AELE LAW LIBRARY OF CASE SUMMARIES:
Civil Liability of Law Enforcement Agencies & Personnel
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Assault and Battery: Non-Lethal Projectiles
Monthly Law Journal
Liability for the Police Use of Impact Projectiles - Part 1, 2012 (11)
AELE Mo. L. J. 101.
Monthly Law Journal Article: Civil Liability for the Police Use of Impact Projectiles - Part 2, 2012 (12) AELE Mo. L. J. 101.
A college student
suffered a permanent eye injury when he was struck by a pepperball projectile
fired by a campus police officer. Campus and local police were then attempting
to clear a crowd of about 1,000 students holding a party at and near an
apartment complex, blocking streets to traffic. The officer who fired the
projectile was not entitled to qualified immunity. The action could be
found to constitute an unlawful seizure in violation of the injured student's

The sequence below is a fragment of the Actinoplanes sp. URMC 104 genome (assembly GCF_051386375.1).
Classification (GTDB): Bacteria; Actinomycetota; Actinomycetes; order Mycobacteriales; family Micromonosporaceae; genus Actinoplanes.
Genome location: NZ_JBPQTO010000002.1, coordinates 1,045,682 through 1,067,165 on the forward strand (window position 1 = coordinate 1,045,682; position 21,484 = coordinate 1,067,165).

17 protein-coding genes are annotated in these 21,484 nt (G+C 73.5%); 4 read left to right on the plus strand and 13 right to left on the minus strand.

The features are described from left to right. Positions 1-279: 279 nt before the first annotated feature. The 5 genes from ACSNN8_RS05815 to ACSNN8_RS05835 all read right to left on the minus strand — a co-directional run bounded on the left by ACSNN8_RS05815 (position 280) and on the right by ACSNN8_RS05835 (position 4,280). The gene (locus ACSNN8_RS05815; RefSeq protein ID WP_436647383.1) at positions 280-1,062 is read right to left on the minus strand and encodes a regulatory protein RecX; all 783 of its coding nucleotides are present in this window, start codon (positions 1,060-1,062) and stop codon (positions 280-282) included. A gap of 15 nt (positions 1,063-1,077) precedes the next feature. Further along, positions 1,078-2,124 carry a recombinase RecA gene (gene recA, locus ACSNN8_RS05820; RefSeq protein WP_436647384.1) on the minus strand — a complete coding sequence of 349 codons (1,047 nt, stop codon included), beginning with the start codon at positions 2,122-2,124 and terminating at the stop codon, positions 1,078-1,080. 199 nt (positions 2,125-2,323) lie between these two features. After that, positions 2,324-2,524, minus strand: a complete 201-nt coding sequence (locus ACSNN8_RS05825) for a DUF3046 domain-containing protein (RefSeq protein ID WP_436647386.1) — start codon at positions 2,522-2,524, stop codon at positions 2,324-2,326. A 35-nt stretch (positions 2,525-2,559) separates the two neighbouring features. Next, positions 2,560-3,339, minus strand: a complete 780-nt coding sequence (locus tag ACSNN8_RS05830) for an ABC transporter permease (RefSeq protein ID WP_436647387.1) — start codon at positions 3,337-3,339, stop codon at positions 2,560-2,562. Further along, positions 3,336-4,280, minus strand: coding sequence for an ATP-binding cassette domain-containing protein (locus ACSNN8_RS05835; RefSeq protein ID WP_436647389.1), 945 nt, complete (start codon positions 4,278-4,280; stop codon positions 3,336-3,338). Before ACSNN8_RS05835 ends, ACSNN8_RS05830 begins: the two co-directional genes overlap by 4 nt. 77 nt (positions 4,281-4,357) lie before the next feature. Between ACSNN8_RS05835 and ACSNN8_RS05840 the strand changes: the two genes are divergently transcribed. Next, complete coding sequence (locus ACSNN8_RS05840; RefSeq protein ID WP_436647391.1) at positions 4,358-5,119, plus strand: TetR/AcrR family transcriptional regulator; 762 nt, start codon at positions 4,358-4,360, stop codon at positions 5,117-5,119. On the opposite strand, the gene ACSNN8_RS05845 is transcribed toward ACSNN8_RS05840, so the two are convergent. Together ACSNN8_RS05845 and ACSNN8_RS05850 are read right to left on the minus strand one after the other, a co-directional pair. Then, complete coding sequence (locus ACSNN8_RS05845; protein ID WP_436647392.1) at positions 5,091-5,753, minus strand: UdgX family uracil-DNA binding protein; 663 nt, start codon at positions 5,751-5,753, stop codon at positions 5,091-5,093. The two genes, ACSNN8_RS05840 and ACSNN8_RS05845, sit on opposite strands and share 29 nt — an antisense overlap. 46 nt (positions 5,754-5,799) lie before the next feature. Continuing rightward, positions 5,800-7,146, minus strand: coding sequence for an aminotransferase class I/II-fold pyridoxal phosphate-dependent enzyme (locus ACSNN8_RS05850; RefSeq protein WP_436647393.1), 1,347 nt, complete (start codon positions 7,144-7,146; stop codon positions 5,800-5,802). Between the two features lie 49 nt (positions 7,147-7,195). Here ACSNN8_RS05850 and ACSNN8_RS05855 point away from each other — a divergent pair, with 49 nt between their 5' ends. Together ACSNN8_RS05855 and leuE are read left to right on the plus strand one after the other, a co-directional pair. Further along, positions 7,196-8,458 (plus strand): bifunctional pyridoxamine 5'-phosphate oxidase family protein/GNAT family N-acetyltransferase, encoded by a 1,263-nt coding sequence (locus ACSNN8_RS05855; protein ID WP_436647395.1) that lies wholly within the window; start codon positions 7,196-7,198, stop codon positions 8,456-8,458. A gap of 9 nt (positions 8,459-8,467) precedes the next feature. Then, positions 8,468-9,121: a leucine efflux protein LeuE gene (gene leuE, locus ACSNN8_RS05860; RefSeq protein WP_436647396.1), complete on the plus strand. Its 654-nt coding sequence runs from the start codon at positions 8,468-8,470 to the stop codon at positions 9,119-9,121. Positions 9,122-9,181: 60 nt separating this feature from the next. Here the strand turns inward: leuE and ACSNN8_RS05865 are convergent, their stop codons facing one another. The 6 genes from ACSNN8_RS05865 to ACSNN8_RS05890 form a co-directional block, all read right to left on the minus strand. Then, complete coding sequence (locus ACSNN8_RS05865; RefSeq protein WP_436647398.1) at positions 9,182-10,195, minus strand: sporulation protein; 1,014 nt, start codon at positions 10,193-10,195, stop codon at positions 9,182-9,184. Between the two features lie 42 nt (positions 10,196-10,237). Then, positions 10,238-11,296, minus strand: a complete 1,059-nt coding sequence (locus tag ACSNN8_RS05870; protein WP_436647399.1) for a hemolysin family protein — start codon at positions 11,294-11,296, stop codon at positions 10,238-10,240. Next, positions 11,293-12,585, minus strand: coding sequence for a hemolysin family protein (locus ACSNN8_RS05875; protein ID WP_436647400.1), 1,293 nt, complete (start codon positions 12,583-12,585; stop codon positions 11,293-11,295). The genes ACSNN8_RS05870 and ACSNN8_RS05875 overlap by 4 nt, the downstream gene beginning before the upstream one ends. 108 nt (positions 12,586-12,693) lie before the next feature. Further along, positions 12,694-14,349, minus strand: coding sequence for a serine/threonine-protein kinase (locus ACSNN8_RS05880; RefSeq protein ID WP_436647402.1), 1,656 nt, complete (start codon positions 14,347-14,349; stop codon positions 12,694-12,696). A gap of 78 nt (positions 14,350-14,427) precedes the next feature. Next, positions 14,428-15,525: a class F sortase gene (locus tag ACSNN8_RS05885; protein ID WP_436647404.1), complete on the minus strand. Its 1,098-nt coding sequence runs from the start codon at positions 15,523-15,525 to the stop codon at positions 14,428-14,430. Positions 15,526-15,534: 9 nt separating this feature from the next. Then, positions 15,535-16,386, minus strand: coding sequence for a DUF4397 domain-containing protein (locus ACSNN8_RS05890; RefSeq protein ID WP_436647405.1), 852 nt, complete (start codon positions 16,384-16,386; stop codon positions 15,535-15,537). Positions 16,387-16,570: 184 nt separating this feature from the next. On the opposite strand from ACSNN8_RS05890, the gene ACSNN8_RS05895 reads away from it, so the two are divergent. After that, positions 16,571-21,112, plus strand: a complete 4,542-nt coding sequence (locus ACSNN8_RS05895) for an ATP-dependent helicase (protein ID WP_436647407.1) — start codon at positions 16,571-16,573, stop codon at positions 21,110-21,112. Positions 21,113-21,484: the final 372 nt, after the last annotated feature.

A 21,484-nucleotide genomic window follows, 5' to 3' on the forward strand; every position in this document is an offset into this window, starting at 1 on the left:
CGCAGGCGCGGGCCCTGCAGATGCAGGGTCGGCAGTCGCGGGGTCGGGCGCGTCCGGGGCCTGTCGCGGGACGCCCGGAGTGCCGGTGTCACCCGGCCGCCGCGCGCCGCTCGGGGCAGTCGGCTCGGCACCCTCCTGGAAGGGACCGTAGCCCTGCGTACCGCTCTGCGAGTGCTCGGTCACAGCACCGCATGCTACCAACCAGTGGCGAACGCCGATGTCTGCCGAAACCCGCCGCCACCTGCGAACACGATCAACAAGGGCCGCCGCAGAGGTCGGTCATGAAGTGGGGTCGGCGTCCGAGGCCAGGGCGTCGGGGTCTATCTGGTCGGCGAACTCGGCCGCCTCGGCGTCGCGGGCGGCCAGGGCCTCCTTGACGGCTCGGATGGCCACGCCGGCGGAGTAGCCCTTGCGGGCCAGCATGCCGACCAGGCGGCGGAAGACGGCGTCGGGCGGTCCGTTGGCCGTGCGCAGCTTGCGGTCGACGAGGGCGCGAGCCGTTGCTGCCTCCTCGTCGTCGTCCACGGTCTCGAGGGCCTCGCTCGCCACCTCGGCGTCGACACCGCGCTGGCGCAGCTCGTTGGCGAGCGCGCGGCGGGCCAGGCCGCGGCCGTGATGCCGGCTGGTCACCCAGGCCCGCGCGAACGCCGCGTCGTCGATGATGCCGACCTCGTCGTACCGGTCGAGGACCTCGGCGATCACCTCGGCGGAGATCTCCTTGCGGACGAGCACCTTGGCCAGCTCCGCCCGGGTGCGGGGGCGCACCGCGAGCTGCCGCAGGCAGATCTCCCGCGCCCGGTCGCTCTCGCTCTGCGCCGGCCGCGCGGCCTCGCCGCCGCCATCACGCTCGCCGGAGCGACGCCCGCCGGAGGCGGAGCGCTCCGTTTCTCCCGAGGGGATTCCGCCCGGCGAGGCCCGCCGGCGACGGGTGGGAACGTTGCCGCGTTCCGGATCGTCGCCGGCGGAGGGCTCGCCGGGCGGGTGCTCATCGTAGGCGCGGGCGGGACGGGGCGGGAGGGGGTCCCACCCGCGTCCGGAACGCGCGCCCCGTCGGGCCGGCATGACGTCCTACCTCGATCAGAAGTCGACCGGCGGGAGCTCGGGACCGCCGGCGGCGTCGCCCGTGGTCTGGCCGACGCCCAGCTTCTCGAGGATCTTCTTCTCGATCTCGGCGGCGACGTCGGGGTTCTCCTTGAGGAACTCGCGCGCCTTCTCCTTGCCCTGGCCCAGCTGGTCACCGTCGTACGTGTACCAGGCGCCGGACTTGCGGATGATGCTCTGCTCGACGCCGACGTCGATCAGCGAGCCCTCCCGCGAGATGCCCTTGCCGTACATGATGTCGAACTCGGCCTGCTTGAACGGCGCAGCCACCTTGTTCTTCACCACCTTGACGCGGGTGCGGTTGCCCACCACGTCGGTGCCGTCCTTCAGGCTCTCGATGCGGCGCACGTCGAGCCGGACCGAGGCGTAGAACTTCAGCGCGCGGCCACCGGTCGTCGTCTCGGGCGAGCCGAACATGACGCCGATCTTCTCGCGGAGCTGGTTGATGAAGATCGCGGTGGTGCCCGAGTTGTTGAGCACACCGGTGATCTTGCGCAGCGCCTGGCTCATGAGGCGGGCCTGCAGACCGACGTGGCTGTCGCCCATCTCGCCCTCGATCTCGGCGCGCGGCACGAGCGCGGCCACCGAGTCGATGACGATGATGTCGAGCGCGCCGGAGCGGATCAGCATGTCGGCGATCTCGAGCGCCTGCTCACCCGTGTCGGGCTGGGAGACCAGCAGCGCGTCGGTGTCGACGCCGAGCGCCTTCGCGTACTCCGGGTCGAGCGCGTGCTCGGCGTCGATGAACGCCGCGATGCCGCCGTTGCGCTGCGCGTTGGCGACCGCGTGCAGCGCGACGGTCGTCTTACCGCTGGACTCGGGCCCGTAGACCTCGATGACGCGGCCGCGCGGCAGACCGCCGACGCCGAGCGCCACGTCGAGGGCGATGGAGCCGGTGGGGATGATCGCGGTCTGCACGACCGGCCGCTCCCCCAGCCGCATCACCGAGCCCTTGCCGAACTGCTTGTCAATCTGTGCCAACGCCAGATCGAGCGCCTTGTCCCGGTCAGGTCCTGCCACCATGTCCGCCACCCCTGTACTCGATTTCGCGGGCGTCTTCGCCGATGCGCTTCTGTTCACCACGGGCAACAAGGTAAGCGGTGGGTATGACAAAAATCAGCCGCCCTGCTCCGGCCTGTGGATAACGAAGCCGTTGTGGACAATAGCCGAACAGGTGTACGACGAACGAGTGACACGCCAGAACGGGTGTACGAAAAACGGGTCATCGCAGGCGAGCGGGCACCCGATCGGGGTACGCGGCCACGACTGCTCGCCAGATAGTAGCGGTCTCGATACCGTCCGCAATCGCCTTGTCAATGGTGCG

Fourth Amendment rights. Even if the plaintiff actually heard and failed
to comply with the police order to the crowd to disperse such a single
act of non-compliance, without any attempt to threaten the officers or
place them at risk, would not rise to the level of "active resistance"
justifying the force used. A reasonable officer, the court believed, would
have known that firing projectiles, including pepperballs, in the direction
of individuals suspected of, at most, minor crimes, who posed no threat
to the officers or others, and who engaged in only passive resistance,
was unreasonable, even if there was no binding precedent specifically discussing
the use of pepperball projectiles in this context. Nelson v. City of Davis,